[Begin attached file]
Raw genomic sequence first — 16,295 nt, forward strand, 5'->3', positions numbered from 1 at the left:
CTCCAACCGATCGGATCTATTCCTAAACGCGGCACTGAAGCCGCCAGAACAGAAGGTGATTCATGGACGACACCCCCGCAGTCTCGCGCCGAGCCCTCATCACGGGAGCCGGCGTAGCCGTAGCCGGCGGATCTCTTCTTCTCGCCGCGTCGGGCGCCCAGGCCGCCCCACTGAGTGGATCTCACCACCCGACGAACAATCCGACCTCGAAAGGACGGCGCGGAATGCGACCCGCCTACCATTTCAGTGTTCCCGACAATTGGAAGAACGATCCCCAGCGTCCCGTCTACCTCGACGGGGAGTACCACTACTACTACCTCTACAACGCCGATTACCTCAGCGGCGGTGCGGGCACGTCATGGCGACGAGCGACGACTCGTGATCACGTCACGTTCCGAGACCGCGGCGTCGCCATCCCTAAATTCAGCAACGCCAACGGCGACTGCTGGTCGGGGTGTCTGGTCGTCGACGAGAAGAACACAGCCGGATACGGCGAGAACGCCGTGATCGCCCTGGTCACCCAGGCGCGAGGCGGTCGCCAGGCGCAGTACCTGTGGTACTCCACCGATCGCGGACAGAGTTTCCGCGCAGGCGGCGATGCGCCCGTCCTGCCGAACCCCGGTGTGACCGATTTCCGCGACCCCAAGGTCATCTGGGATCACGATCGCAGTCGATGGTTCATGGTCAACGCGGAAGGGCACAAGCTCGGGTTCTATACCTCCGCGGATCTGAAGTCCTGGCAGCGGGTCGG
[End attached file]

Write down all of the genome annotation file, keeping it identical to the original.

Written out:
Raw genomic sequence first — 16,295 nt, forward strand, 5'->3', positions numbered from 1 at the left:
CTCCAACCGATCGGATCTATTCCTAAACGCGGCACTGAAGCCGCCAGAACAGAAGGTGATTCATGGACGACACCCCCGCAGTCTCGCGCCGAGCCCTCATCACGGGAGCCGGCGTAGCCGTAGCCGGCGGATCTCTTCTTCTCGCCGCGTCGGGCGCCCAGGCCGCCCCACTGAGTGGATCTCACCACCCGACGAACAATCCGACCTCGAAAGGACGGCGCGGAATGCGACCCGCCTACCATTTCAGTGTTCCCGACAATTGGAAGAACGATCCCCAGCGTCCCGTCTACCTCGACGGGGAGTACCACTACTACTACCTCTACAACGCCGATTACCTCAGCGGCGGTGCGGGCACGTCATGGCGACGAGCGACGACTCGTGATCACGTCACGTTCCGAGACCGCGGCGTCGCCATCCCTAAATTCAGCAACGCCAACGGCGACTGCTGGTCGGGGTGTCTGGTCGTCGACGAGAAGAACACAGCCGGATACGGCGAGAACGCCGTGATCGCCCTGGTCACCCAGGCGCGAGGCGGTCGCCAGGCGCAGTACCTGTGGTACTCCACCGATCGCGGACAGAGTTTCCGCGCAGGCGGCGATGCGCCCGTCCTGCCGAACCCCGGTGTGACCGATTTCCGCGACCCCAAGGTCATCTGGGATCACGATCGCAGTCGATGGTTCATGGTCAACGCGGAAGGGCACAAGCTCGGGTTCTATACCTCCGCGGATCTGAAGTCCTGGCAGCGGGTCGG